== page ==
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Appeals Court Reinstates Biden Climate Policy, Opening Door For More Regulation

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Thomas Catenacci Energy & Environment Reporter
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A federal appeals panel nixed a lower court ruling late Wednesday, reinstating a key White House climate policy implemented shortly after President Joe Biden took office.

The U.S. Court of Appeals for the Fifth Circuit ruled that the case’s plaintiffs, a group of 10 Republican states, lacked standing to challenge the policy, according to the decision published Wednesday evening. Biden implemented the policy — which determined there was a “social cost” of continued carbon, nitrous oxide and methane emissions — via executive action days after he was sworn in 14 months ago.

“Social cost” refers to the estimated dollar value incurred by the U.S. for every additional metric ton of carbon emitted into the environment, according to the Government Accountability Office. The Republican states, led by Louisiana, argued in their April 2021 challenge that interim estimates factoring in such social costs would lead to burdensome regulations moving forward.

But the appeals court ruled that the states aren’t challenging “any specific regulation or other agency action.” Rather, they were arguing against the potential effects of Biden’s policy. (RELATED: Biden Administration Quietly Delays, Stops Oil And Gas Leasing After Legal Defeat)

Workers place pipe into the ground on an oil drilling rig set up in the Permian Basin oil field on March 12 in Midland, Texas. (Joe Raedle/Getty Images)

Workers place pipe into the ground on an oil drilling rig set up in the Permian Basin oil field on March 12 in Midland, Texas. (Joe Raedle/Getty Images)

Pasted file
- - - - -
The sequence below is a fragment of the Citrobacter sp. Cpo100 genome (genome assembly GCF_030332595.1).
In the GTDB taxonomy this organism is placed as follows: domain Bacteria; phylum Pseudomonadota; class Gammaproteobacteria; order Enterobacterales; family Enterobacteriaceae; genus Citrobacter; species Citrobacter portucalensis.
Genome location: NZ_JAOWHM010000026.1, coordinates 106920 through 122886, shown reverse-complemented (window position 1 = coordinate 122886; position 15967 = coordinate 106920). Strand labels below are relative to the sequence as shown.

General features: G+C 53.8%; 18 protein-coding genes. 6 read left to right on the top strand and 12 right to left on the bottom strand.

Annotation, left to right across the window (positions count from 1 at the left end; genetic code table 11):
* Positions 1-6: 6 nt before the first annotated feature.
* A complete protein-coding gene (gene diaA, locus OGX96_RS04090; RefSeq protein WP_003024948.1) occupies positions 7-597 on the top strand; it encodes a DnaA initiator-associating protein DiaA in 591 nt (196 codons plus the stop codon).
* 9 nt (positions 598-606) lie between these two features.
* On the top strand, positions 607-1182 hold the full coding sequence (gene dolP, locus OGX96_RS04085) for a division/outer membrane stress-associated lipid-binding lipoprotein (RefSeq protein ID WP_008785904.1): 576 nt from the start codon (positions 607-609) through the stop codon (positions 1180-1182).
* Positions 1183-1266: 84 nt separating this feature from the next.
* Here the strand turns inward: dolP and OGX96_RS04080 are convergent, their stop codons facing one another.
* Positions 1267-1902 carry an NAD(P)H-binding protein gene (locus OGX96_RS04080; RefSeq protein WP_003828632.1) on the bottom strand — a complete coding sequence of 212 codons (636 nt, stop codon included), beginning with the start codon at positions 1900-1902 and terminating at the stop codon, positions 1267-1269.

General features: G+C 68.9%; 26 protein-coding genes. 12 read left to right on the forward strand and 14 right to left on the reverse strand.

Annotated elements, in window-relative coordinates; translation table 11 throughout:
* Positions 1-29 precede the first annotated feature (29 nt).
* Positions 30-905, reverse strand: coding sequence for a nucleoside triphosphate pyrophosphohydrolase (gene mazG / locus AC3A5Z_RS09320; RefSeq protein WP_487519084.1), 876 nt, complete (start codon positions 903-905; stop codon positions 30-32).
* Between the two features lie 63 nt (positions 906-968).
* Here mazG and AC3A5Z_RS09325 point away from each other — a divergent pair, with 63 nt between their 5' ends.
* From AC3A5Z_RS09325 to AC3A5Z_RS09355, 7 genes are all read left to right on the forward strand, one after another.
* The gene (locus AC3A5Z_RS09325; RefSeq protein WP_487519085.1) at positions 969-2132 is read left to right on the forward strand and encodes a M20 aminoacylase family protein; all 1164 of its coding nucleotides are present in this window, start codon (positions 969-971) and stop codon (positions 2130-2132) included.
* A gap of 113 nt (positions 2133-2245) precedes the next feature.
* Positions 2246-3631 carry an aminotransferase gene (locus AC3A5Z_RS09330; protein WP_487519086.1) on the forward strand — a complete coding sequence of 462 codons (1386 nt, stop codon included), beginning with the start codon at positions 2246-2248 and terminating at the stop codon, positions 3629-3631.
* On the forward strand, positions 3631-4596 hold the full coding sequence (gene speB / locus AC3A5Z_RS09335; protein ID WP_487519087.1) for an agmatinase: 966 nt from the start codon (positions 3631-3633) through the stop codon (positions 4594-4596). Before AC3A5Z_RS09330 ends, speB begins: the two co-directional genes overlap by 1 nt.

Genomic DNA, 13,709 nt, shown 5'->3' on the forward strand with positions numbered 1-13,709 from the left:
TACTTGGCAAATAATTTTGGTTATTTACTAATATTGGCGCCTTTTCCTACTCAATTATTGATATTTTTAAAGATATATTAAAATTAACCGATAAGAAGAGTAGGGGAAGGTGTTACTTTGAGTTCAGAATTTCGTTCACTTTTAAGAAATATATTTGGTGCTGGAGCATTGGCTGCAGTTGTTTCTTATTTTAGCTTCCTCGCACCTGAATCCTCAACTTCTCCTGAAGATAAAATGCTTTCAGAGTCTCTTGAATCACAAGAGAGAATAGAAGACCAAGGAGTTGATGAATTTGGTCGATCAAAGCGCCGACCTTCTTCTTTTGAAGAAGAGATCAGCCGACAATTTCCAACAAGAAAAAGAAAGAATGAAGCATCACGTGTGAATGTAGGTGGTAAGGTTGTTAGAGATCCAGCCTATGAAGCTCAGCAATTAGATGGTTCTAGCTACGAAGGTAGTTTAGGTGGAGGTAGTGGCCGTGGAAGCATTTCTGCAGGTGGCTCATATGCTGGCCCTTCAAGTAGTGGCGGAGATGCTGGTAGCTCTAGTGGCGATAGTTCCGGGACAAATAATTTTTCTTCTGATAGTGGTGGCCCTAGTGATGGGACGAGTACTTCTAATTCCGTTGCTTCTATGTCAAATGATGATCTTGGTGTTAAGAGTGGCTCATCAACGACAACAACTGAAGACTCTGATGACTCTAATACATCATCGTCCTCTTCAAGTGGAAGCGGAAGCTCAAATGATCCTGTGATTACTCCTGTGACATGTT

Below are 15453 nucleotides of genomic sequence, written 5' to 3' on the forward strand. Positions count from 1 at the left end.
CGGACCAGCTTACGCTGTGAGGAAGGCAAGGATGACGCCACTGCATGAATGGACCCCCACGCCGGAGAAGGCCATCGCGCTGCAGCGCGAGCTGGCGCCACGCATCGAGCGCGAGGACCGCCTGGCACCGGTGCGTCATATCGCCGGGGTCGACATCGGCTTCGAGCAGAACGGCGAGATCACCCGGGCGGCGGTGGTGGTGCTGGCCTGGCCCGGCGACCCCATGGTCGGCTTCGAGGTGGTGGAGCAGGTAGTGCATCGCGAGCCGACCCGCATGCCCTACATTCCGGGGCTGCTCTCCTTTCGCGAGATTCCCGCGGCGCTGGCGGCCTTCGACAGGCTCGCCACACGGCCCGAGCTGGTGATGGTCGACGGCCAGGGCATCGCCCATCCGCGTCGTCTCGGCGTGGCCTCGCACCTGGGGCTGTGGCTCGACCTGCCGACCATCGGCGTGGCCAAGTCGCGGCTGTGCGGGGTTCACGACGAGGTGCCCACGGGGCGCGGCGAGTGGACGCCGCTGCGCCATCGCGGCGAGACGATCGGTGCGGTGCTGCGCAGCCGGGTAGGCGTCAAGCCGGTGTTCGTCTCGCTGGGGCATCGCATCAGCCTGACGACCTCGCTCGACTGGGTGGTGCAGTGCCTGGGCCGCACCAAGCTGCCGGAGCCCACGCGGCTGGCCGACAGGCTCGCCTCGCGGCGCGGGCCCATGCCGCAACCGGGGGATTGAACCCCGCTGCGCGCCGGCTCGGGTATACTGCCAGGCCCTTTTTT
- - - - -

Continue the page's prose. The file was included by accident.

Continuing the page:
“The Government Defendants are likely to succeed on the merits because the Plaintiff States lack standing,” the panel wrote on Wednesday. “The Plaintiff States’ claimed injury is ‘increased regulatory burdens’ that may result from the consideration of SC-GHG, and the Interim Estimates specifically.”

“This injury, however, hardly meets the standards for Article III standing because it is, at this point, merely hypothetical,” the decision said.

In February, Judge James Cain, Jr. of the U.S. District Court for the Western District of Louisiana came to the opposite conclusion, ruling that the policy did cause significant harm to Americans.

“We strongly disagree with the 5th Circuit’s opinion that we lack standing in Biden’s latest attempt to inject the federal government into the everyday lives of Americans,” a spokesperson for Louisiana Attorney General Jeff Landry told the Daily Caller News Foundation in an email. “We will petition for a rehearing en banc and will continue to stand up against this Administration’s vast overreach.”

The Department of the Interior confirmed that it is reviewing the appeal court’s decision in a statement to the DCNF.

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